SpeakOut is Truthout's treasure chest for bloggy, quirky, personally reflective, or especially activism-focused pieces. SpeakOut articles represent the perspectives of their authors, and not those of Truthout.
In a meeting I had this week with a congressional candidate, I was reminded of the power of the myths that define conventional wisdom about the Israeli-Palestinian conflict and the challenge they pose for rational discourse. In rapid succession my visitor rattled off a number of statements revealing how much he didn't know about the conflict and how steep the climb for those who seek a just peace.
The defendants had hoped to begin the evening with testimony from international law expert Francis Boyle but he was not allowed to testify. Fifty supporters watched then as the last six more defendants testified about the intentions that brought them to the nonviolent action at Hancock Air Base on October 25, 2012. The defendants all came to Hancock to ask their government for redress of grievance, and to fulfill their duties as citizens upholding International Law, under which wars of aggression and indiscriminate killing are crimes. Reaper drones flown by pilots at Hancock are used commit CrimesAgainst Peace, War Crimes and violations of Human Rights law.
It was profoundly unsettling to watch those that represent the legacy of Dr. Martin Luther King Jr.'s opponents and assassins take up his mantle on Monday and exploit the celebration of his birthday for their own political gain. But there we were at the Brooklyn Academy of Music, as a series of politicians unironically read excerpts from King's Letter from a Birmingham Jail and excoriated those privileged business leaders of Birmingham who King took to task for refusing to give up their own political clout and stature to hasten the coming of justice.
There is some comfort, I think, in a growing recognition that responses to Sherman have been at least fueled by racism—including the coincidence of Justin Bieber’s arrest and the resulting confrontation of how Sherman has been labeled a “thug” while Bieber’s wealth and white/male status shield him from a number of verbal and legal consequences that African American males experience daily.
In a recent New Yorker cartoon, a dog is shown lounging by a pool and saying to a pup: “Youtube’s one thing, but cats will never make it on the big screen.” A funny commentary, surely, but in America that statement could just as easily be applied to ethnic minorities, especially Asian Americans.
Today, New Jersey State Senator Nicholas P. Scutari announced plans to introduce a bill to legalize marijuana. Details of the proposal are pending but the senator envisions an industry that taxes and regulates marijuana like alcohol. A 2013 poll by Lake Research Partners found that 59 percent of New Jersey voters support legalizing, taxing, and regulating marijuana. Recent national polls show similar support.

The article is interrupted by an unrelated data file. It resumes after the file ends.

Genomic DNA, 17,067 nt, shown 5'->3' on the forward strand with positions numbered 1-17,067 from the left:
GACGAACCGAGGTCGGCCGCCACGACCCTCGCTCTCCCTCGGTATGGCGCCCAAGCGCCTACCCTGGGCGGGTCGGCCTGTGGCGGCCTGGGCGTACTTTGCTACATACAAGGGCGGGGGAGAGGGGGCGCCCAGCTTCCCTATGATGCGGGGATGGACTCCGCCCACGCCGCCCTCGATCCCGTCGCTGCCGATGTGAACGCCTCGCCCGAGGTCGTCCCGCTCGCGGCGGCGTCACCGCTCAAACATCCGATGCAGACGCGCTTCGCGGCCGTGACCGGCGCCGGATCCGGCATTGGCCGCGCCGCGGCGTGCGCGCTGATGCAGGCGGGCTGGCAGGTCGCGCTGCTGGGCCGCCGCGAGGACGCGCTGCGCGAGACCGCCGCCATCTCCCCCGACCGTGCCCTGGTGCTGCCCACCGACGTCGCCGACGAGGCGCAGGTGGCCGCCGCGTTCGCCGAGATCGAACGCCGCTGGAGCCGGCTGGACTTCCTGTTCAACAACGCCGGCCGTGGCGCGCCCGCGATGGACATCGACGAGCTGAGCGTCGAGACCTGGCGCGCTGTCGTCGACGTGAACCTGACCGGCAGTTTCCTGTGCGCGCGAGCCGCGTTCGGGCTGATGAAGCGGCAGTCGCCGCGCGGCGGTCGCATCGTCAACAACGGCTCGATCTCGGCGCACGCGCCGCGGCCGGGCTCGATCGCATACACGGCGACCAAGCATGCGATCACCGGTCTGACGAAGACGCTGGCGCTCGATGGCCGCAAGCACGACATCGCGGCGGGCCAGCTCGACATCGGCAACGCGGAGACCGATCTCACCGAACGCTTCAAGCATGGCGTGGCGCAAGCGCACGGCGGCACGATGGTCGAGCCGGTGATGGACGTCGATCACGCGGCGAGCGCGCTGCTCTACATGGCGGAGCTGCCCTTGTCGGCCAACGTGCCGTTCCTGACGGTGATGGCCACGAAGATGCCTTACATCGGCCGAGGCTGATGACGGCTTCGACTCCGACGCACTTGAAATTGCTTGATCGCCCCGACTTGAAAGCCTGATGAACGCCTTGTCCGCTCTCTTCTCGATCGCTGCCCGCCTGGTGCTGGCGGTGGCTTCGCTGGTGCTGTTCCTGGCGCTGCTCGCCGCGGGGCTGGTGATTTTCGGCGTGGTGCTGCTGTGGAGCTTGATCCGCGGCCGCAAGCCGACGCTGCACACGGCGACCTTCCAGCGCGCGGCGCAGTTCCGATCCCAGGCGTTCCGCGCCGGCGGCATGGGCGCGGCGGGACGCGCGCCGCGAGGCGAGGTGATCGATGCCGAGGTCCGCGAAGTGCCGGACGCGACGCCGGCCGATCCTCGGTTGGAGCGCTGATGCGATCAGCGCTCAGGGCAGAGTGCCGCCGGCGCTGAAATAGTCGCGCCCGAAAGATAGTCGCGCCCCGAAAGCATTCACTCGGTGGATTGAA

The premiere of the documentary, Legalize Democracy, will be airing on Free Speech TV (FSTV).
Legalize Democracy is a 30 minute film by Dennis Trainor, Jr. about the movement to amend -- why it is needed, and how you can get involved.
For the more than 40 million Americans in poverty, everyday life is a struggle — buying food, going to school, getting a job. And for a great many of them, what most people think of as simple tasks are also difficult. Let’s explore the picture of poverty in the U.S. and the psychological and physical toll it takes.
The following is a quote from Joan Entmacher, Vice President for Family Economic Security at the National Women’s Law Center:
"Women’s union membership held steady in 2013 after dropping sharply the year before, and that’s a relief for women seeking better wages and equal pay. The wage gap among union members is half the size of the wage gap among non-union workers. And female union members earn over $200 per week more than women who are not represented by unions—an increase that represents a larger union premium than men receive. But a case pending in the Supreme Court challenges the right of home care providers—an overwhelmingly female and very low-wage workforce—and potentially the right of all public employees—to be represented by unions. Today’s data make it clear that this case has high stakes for working women and men."